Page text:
What do Adidas, Delta Airlines and Best Buy have in common?
Business-wise, not much. Security-wise, they're in the same pit. If you've made a purchase from any of these 3 businesses in the past year, your data might have been stolen.
Since January 2017, at least 16 major security breaches have occurred, many of them caused by flaws in payment systems and password mismanagement, both online and in stores.
Want to make sure your business doesn’t suffer the same fate? Here are the top tips and best practices to keep your company data, and more importantly, the data of your customers, safe and protected.
Routine Software Updates & Patch Management
This is the most basic and obvious step in ensuring security across a business or enterprise, but it bears repeating due to the high stakes.
It is essential that you keep your software and operating systems up-to-date. Many security breaches could be prevented by a timely software update.
Premium Antivirus Software
Make sure that all of your devices have adequate and regularly updated antivirus software to prevent them from becoming infected by viruses.
A lot of viruses have the ability to corrupt or even destroy data, which is something you definitely want to avoid.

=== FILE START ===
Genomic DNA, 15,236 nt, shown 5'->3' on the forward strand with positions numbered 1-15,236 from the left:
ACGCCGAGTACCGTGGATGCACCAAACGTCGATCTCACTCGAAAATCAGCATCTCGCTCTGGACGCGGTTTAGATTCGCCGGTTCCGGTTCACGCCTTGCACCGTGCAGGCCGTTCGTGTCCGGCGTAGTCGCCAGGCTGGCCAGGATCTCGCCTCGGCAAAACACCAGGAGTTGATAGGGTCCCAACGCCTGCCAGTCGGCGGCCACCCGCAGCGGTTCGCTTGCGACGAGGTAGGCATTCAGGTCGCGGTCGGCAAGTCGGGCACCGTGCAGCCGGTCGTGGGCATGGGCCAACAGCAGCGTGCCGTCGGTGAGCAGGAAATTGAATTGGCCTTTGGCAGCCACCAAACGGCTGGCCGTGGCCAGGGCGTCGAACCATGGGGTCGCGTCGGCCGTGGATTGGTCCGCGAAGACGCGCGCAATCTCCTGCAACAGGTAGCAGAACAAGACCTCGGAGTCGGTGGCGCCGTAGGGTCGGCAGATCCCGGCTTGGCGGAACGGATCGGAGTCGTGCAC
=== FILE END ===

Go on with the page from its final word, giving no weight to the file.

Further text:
There are a lot of options to choose from, but the needs of your company should dictate which antivirus you opt for.
Data Classification Program
Implement a data classification program that focuses on customer, financial, and intellectual property information, with designated owners of the information.
Data protection categories should include “confidential", "internal use”, and “public", and it is important to put the appropriate controls in place to protect this information.
For example, “public" data should be reviewed to ensure that sensitive information such as future product plans are not released outside the company.
Respect New GDPR Rules
Even if your business isn’t based in the EU, the new General Data Protection Regulation (GDPR) rules are something every business needs to consider.
If you have customers in Europe, this new regulation will affect how you collect consumer data, and what protections must be in place to minimize a security breach.
Failure to comply can lead to penalties, even if no member of your company has ever set foot on European soil.
These regulations went into effect at the start of 2018, so if you haven’t already audited your security to make sure you’re in compliance, there’s no time to waste.
Proper Password Management
If these recent breaches have proven anything, it’s that businesses really should improve their password strategies.
A few general rules of thumb agreed on by the majority of security experts:
The strongest passwords are 16 characters or more and include lower and upper-case letters as well as special characters and numbers.
The password should not include anything related to you, such as names of pets or your birthday; it's a good idea to try to use phrases instead of words.
Use different passwords for different accounts.
And, whatever you do, don't write your password down on a Post-it note and stick it on your computer. Instead, let a good password manager handle that for you.